goombah99 writes "The SEC has taken action to halt transactions on spam-touted stocks. Presumably this opens an opportunity for denial of service attacks on stocks. However, to be effective spam generally must target penny stocks with historically low volumes and thus the actual capitalized market impact or effect on the companies for a temporary shutdown can be expected to be negligible and transient. One example was given of a touted apparel stock jumping from 6 cents to 45 cents over a period of days before settling down to ten cents a share and near 65,000 or about $6500 in transactions (an eighth of the peak share volume, and a 50th of the peak transaction value). In other words, the market distortion of a brief shutdown, even if it were a DOS attack, would be massively less than the integrated spam surge. The thing I found surprising was that for this to be an effective measure with human oversight then the number of such events must be relatively small in number. From the amount of spam I get I'd have guessed it was a tidal wave."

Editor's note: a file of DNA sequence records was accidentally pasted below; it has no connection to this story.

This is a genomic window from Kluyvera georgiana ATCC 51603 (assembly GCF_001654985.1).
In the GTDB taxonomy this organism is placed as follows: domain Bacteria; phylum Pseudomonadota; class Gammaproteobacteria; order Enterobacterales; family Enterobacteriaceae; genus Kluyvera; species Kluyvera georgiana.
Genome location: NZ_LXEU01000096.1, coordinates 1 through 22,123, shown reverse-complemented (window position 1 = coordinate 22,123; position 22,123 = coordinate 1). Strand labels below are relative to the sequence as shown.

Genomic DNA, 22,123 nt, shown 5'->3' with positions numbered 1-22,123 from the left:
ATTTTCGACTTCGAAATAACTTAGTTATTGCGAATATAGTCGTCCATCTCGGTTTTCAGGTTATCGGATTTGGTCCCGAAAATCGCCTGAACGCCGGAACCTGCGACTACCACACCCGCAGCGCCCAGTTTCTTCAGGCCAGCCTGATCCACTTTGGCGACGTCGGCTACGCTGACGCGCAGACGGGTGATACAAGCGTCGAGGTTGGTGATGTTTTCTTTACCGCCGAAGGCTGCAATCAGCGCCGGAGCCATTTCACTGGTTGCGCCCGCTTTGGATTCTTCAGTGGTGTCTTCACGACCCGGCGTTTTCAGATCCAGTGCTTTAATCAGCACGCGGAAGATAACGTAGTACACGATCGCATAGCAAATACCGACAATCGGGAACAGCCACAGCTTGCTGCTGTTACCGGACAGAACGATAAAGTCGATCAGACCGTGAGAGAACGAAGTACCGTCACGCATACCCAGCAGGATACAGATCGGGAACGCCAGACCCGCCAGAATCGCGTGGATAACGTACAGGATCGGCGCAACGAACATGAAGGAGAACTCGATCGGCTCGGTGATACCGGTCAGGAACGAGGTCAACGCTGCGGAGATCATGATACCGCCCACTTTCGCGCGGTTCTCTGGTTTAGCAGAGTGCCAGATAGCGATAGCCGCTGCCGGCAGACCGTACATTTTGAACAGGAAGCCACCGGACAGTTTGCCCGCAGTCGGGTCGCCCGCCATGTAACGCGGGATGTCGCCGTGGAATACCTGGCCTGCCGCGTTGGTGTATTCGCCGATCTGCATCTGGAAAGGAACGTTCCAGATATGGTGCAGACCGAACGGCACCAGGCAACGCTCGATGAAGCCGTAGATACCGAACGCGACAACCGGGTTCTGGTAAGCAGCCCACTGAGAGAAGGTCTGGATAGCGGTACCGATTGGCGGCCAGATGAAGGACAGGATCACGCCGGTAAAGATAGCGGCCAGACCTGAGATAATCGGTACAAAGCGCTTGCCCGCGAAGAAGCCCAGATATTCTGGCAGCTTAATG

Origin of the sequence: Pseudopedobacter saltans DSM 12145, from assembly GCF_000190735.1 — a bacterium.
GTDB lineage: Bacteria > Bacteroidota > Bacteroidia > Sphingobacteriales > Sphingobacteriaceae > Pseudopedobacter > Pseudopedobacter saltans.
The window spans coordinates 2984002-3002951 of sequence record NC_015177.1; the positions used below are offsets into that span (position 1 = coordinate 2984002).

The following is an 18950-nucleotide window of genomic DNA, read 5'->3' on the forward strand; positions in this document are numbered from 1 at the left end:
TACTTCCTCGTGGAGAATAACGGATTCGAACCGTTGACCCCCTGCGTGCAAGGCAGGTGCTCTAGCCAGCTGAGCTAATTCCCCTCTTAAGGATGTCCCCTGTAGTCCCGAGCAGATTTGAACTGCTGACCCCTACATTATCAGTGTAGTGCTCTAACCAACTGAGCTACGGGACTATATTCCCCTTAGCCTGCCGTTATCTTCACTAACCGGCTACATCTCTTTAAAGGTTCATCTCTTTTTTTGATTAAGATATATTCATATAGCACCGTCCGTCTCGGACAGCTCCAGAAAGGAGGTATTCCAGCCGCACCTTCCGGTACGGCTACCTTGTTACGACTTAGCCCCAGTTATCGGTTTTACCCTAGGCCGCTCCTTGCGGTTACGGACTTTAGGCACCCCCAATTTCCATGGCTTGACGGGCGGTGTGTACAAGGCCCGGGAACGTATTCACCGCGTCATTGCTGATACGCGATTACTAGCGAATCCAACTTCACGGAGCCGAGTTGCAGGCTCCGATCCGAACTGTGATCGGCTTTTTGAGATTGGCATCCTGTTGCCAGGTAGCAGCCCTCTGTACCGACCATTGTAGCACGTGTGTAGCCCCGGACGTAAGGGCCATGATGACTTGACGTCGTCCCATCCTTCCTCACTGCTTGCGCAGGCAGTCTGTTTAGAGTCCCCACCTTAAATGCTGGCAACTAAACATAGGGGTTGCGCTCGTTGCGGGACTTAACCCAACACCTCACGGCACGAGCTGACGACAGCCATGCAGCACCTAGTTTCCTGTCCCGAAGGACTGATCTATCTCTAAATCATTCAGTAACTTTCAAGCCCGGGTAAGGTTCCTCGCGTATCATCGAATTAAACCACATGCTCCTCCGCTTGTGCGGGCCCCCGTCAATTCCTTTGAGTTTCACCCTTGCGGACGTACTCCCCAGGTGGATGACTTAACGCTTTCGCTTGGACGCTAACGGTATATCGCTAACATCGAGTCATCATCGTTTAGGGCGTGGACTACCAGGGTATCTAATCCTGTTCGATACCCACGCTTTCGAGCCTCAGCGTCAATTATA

You can measure a programmer's perspective by noting his attitude on
the continuing viability of FORTRAN.
-- Alan Perlis